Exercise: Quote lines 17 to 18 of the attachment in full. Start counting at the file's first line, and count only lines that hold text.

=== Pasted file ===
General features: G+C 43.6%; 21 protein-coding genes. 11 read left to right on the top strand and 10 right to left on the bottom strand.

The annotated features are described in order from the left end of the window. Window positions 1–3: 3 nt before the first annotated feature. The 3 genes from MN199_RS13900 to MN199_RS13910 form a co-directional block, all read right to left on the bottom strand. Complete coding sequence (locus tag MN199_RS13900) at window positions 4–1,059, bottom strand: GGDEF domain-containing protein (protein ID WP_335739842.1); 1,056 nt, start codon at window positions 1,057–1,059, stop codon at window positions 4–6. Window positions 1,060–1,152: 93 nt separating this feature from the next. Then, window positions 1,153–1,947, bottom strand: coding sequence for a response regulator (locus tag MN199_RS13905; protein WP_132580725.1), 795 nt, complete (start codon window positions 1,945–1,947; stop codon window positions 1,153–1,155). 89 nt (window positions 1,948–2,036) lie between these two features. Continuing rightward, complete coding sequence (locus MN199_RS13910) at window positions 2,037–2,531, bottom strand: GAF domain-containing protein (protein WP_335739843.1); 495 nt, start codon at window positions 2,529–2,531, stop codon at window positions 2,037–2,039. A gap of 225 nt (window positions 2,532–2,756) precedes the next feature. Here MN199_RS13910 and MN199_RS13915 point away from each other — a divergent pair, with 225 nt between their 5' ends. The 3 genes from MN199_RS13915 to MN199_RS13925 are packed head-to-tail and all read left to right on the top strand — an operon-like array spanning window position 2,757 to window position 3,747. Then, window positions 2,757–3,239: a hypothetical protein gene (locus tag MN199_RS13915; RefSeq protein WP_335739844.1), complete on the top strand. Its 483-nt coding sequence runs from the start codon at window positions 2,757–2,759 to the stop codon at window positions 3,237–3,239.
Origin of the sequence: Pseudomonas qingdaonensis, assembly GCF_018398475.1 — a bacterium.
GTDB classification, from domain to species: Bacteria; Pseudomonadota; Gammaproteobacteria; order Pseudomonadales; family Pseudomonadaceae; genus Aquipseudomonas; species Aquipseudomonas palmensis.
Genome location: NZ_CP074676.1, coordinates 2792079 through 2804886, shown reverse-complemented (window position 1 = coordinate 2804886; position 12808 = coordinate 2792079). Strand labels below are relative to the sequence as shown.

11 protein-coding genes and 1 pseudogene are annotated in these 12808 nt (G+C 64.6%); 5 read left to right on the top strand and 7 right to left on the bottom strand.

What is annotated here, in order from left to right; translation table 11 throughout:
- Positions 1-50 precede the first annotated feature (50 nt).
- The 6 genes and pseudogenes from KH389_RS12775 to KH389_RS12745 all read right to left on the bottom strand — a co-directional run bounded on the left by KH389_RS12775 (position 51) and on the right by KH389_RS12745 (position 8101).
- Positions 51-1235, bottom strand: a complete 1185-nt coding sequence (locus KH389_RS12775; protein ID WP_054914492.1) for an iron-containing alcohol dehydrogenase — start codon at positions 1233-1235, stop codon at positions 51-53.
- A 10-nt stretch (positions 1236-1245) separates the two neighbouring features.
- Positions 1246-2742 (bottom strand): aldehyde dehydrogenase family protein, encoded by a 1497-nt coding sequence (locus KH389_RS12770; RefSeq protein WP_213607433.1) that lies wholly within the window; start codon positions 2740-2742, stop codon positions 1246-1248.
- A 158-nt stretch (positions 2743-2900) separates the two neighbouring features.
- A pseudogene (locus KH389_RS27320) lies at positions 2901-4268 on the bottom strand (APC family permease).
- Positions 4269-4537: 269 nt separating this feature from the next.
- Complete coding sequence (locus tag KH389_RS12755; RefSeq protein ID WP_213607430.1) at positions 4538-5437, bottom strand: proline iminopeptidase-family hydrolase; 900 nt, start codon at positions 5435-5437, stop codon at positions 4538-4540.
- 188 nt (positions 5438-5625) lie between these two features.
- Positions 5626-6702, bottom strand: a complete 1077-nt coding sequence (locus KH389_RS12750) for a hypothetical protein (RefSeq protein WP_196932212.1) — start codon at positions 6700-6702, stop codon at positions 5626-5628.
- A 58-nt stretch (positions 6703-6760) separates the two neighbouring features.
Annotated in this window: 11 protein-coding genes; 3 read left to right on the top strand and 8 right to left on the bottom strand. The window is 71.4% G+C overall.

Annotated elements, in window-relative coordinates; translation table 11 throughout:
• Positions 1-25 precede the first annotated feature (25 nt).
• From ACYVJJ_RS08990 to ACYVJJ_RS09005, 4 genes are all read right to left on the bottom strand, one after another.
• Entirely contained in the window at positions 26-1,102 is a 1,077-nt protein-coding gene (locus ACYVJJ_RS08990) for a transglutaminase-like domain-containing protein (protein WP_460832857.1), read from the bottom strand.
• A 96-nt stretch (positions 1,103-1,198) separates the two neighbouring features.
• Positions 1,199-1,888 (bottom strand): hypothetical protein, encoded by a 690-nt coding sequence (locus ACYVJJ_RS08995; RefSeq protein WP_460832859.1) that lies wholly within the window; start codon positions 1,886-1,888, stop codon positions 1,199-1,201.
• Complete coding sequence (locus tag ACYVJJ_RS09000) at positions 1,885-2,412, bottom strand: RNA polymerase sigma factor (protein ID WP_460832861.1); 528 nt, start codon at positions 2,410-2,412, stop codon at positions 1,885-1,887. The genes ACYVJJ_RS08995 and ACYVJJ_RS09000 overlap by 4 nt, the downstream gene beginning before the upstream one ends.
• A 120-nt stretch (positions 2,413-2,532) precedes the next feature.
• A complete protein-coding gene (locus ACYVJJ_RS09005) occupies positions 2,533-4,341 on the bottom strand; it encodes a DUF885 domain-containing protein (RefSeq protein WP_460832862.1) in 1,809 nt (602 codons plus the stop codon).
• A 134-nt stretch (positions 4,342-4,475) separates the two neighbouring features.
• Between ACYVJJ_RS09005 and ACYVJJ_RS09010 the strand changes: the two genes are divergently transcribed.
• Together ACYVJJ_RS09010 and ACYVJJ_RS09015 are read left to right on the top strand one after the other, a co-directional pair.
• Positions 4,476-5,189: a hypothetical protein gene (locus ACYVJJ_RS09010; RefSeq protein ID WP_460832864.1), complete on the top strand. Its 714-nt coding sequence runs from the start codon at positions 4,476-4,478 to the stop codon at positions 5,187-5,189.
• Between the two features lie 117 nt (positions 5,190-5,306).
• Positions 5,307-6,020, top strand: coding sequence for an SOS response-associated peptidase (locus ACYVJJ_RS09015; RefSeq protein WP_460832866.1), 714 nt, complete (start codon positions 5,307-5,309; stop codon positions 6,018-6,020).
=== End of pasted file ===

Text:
- 188 nt (positions 5438-5625) lie between these two features.
- Positions 5626-6702, bottom strand: a complete 1077-nt coding sequence (locus KH389_RS12750) for a hypothetical protein (RefSeq protein WP_196932212.1) — start codon at positions 6700-6702, stop codon at positions 5626-5628.